Sure enough, one day they returned. Richard Allen did most of the talking. They paid the price and off we went. Then, of course, the transmission started acting up and back we went. A lot of haggling continued and finally the Ford people fixed the problem and I was driven over to St. John’s Roman Catholic Church where a special parking place was made just for me. Imagine that!
Then, those three men really got to work. Rich and Rich and Guy did all the paperwork for the insurance, the registration papers, the permits, and everything else anyone could imagine.
And, finally, Rich Spool took me over to Upstate Signs and negotiated with Chester for my sign and now I’m the most beautiful truck in the whole world. Well, maybe not the most beautiful truck in the whole world but there’s a woman that they talk about sometimes and SHE thinks I’m the most beautiful truck in the whole world. Whenever Thurman looks at me, she gets all choked up.
Anyway, soon after we got the sign, a bunch of people came and got trained. Imagine that. Imagine getting trained to drive a U-Haul truck. For over ten years people drove me every day and nobody, absolutely nobody got trained to drive me at all. Now, they all have to have a drivers license, and special insurance, and a training class. Richard Allen does the training. He’s got a fancy title for all the things that he’s doing for me and for the things we do with me. He’s the Truck Master.
Guy Oddo is in charge of keeping track of everybody. He’s also got a title. He’s a Route Master. But I’m getting ahead of myself.
I’m so proud. I’m going out on the road almost every day. But, I’m not carrying furniture and stuff anymore. And the people who ride in my cab and come by to visit when we’re parked are definitely not stressed out.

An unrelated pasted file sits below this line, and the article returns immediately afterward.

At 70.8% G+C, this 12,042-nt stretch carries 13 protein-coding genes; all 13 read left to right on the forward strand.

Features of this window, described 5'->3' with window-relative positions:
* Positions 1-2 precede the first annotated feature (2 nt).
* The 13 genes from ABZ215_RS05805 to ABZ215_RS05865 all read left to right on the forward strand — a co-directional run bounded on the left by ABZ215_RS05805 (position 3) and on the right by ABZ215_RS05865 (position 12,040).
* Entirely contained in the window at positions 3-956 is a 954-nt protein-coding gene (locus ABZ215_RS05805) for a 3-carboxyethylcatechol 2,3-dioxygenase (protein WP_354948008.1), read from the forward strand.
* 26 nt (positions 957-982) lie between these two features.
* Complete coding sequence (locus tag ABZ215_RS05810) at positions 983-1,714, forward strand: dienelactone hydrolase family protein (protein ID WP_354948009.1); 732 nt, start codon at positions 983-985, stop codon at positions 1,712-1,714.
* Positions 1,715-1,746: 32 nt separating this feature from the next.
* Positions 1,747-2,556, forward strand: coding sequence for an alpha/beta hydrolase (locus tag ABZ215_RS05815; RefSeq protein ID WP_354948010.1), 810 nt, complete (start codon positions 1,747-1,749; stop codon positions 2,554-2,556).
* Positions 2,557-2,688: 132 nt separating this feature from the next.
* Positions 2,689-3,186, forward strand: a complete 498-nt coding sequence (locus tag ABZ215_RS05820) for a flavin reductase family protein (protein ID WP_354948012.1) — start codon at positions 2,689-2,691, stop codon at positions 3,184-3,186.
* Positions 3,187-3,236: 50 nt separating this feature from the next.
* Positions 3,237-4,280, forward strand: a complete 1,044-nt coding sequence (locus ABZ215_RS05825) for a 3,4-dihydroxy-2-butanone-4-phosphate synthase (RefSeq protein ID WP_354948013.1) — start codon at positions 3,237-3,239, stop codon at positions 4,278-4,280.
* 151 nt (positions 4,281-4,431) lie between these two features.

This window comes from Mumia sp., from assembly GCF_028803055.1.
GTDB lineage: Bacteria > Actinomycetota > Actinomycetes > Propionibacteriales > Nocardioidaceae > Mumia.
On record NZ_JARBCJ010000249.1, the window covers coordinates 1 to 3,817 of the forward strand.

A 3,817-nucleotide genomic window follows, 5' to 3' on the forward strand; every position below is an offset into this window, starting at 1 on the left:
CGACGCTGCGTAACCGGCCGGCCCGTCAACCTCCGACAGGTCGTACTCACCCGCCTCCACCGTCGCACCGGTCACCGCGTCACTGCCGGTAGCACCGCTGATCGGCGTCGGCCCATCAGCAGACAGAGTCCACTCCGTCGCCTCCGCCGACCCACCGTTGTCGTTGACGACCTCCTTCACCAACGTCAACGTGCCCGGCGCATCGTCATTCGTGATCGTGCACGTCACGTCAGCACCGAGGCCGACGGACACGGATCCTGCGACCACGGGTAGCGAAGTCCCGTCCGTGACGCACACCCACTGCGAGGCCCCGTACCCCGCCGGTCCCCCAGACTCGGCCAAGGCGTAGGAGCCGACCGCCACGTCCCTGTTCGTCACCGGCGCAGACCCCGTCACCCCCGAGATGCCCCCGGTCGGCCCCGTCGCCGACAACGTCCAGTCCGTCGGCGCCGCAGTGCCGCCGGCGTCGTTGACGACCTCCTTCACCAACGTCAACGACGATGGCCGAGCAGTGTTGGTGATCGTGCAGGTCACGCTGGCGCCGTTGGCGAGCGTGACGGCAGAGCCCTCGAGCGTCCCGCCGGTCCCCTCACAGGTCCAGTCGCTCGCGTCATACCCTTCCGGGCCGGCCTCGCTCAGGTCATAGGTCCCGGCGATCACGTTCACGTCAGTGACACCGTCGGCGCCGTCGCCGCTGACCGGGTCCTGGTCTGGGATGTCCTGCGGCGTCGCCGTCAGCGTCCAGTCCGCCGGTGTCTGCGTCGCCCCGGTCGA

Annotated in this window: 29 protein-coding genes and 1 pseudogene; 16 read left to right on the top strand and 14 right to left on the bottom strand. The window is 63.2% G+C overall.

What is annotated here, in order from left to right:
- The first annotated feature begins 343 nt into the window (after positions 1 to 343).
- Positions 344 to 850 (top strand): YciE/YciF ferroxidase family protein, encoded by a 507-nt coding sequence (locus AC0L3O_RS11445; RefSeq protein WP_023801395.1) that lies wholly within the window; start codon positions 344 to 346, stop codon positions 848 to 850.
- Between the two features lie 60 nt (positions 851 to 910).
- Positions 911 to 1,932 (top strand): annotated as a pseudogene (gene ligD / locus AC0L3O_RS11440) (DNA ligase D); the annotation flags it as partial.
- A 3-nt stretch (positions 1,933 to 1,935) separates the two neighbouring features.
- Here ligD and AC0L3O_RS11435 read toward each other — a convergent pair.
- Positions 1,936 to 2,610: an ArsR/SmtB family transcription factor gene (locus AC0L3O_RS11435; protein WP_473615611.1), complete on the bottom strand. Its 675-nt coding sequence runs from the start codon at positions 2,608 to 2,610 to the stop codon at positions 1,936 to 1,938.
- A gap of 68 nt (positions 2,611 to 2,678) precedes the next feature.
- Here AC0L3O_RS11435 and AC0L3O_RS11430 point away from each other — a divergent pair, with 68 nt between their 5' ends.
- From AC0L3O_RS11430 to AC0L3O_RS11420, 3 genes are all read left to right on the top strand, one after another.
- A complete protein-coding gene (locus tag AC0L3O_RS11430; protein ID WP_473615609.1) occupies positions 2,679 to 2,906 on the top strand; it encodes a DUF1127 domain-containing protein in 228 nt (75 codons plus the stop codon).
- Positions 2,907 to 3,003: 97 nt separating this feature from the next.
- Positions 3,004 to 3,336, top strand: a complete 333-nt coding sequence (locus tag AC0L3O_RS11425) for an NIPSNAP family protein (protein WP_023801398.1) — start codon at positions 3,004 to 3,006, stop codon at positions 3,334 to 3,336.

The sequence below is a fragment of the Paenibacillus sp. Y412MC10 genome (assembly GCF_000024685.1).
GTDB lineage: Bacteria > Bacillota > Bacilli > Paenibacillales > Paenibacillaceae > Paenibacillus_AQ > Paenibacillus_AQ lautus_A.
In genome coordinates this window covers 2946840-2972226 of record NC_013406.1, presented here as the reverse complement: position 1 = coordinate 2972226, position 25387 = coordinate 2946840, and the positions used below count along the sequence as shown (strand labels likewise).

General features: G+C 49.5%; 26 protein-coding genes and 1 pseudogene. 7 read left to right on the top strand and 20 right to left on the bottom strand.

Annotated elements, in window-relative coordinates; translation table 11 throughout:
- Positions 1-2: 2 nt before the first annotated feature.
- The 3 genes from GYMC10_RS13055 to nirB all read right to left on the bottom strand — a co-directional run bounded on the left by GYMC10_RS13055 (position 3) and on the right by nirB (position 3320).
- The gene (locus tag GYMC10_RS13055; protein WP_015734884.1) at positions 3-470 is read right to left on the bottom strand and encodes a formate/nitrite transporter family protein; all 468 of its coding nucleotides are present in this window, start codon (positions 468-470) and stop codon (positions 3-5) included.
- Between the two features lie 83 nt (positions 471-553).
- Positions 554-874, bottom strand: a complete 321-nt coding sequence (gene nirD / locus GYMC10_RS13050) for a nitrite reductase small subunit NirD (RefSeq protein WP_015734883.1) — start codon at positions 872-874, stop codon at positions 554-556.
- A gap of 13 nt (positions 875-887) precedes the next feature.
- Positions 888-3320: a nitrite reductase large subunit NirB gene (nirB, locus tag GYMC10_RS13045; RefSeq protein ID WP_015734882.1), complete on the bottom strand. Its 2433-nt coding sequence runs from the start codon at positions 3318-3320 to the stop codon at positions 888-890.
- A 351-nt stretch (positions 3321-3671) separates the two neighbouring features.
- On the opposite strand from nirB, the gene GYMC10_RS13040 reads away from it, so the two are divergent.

Now, Rich Allen gets a couple of other people every day and off we go for food. We go to Albany every Wednesday and return to Woodstock completely loaded with food for our local food pantry. Occasionally, when we go to Albany, they get so much food I have to stretch my body to hold it all. Sometimes the truck crew notices and sometimes they don’t. When they notice, they whisper that it’s magic. Well, call it what you want. I’m doing everything I can to help keep the people fed.
Once a month we go over to Kingston to bring back food from the Food Bank monthly shipment. Rich Allen has a special crew and I really have to stretch my sides for this one trip. The Food Bank offloads over 10,000 pounds of food each month and there are several other cars and trucks joining in. I’m so proud to be a part of this pantry. And, of course, all the food gets packed up and goes to the pantry. And, when we get to Woodstock, Thurman is there waiting for the food and she gets all excited. It’s a beautiful day when the food comes over from the Food Bank.